Archived posting to the Leica Users Group, 2004/05/29

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Subject: [Leica] Re: [Luc] Have Leica prices really increased over time?
From: pdzwig at (Peter Dzwig)
Date: Sat May 29 15:15:11 2004
References: <> <>

I have a feeling that when the Leica "staff" were sent to the US to escape 
persecution in the late '30s (they were sent with cameras in lieu of cash) the 
value of each camera was - according to one version of the story - worth more 
than a top-end Chevrolet.

Perhaps that should set any benchmark based on PPP vis-a-vis Leica. What is the 
comparable cost to-day?

Peter Dzwig

David M. Sueme wrote:
> Stephen Gandy wrote:
>> July 1st Leica USA will increase prices 4%.  I have not kept track of
>> the Leica increases, but Leica seems they have had more than their
>> share.
>> A new 50/1.4 ASPH M lenses will be available in a few months, dealer net
>> about $2300.
> Now lets not be getting defensive here - ok?  You are rightly concerned 
> that the venerable Leica name may price itself out of business.  You are 
> not alone.  But you have to admit that Leica equipment was never 
> anything but dear.  Question is, how dear - in terms of "real money"?
> So what is "real money"?  Karl Marx had an opinion - it was the "labor 
> theory of value".  The English magazine "The Economist"  has a 
> perspective on the issue, go to "" and look up the "Big Mac 
> Index".
> The Big Mac Index is an attempt to find a "real money" value that is 
> independant of local price pressures.  They may actually be closer to 
> Marx's perspective than they care to admit... but this is not what I'm 
> interested in.  I'm looking for a value that is valid over time for the 
> industrialized world, not a value for today over the entire world.  And 
> it's a difficult problem to find this figure.  I suspect that there are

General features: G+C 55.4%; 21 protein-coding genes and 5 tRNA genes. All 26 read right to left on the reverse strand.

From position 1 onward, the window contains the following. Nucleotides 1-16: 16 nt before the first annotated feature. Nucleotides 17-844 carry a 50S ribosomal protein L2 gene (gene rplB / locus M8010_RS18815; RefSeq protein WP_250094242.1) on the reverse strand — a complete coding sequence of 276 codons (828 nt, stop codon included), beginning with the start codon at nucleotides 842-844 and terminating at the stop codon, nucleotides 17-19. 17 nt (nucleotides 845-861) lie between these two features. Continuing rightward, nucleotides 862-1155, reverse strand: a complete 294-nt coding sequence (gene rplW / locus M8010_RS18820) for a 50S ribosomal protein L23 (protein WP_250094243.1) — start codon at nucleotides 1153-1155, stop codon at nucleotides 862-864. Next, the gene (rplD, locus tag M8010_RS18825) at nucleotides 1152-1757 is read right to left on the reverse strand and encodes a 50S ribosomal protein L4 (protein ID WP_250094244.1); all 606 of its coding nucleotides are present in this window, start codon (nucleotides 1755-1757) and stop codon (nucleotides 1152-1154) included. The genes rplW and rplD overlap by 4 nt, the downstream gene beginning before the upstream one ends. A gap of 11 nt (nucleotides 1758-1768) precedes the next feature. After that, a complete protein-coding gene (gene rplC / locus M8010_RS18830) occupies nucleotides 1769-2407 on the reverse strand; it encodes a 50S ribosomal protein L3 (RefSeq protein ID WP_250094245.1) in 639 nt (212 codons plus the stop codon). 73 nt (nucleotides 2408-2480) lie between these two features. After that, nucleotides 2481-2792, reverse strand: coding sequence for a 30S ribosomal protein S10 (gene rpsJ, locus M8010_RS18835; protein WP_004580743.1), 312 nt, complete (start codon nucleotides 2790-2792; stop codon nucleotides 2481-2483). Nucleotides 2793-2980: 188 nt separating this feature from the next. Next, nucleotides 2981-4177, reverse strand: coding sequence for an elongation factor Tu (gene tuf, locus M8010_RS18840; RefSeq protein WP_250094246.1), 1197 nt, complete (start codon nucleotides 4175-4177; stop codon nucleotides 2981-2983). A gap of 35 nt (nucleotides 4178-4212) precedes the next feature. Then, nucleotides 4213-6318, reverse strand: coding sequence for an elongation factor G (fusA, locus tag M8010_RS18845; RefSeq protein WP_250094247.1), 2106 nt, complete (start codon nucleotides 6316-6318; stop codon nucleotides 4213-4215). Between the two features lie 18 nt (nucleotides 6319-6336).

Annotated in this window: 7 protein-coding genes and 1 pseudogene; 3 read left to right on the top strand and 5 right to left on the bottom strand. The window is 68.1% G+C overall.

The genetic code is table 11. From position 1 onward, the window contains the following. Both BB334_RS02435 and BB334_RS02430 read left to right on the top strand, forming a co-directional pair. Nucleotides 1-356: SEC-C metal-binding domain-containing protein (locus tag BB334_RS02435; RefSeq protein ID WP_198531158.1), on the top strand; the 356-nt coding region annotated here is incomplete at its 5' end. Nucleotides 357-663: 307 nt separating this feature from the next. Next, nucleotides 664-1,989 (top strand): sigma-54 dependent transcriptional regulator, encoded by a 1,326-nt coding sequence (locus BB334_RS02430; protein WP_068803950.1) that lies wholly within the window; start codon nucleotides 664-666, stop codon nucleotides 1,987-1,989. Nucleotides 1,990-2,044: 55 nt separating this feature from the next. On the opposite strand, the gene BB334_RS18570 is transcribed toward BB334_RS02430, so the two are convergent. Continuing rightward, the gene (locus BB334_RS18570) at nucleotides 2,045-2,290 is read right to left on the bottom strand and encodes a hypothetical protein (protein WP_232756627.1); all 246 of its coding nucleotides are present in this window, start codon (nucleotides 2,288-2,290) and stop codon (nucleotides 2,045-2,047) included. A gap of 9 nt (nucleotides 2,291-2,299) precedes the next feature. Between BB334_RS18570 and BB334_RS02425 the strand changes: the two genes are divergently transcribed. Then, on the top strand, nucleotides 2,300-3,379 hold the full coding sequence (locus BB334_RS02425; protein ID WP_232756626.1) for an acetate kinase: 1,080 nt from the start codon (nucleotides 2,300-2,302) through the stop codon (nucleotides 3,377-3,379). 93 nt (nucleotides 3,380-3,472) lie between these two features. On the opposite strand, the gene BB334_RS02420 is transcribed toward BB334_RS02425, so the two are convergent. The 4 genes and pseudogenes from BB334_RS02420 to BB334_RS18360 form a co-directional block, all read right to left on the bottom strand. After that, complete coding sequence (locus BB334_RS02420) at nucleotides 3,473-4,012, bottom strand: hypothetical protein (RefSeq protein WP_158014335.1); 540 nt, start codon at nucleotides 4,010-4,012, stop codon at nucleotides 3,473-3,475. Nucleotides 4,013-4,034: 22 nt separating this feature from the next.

> two reasons:
> 1.  Exactly what is the base commodity changes with technological 
> progress.  A calorie of food has grown cheaper over time, a BTU 
> fluctuates with the situation the the middle East.
> 2.  Governments confuse this information to conceal our tax burden.
> I'm going to propose a rough base line price figure - the "top line" 
> automobile available in America in 1938 versus the comparible Leica lens.
> The most expensive car avaiable in America in 1938 was the Packard 
> Twelve.  It is not instructive to compare it's price to that of a 
> Ferrari Modena as there simply was no car priced then at 40 times the 
> price of a basic automobile - the spread was more like 15 times.
> 1938 Packard 12's ran from $4135 to 8510 (Packard,, A History... Kimes 
> ed.).  I propose to compare the base Packard 12 to a basic Mercedes S600 
> at about $80,000.
> Price increase over time: 19.35
> F2 Summar at 1938 (per Steve's page): $79.50...
> increased to today...$1538.09 (Leica's best then and today)...
> Compared to the price quoted above:  1.5.  So as I see it, Leica 
> equipment has indeed become more expensive.  About 50% more expensive 
> over the last 60 years.
> I'll grant immediately that I'm making some huge leaps here - so if you 
> can offer a better perspective then let's go for it!
> Dave Sueme
> BTW, "Packard - A History of the Motor Car and the Company", Bevery 
> Kimes Editor is one the the best possible "coffee table books" ever, 
> particularly if you appreciate engineering excellence and manufacturing 
> quality.  You may _not_ borrow my copy.
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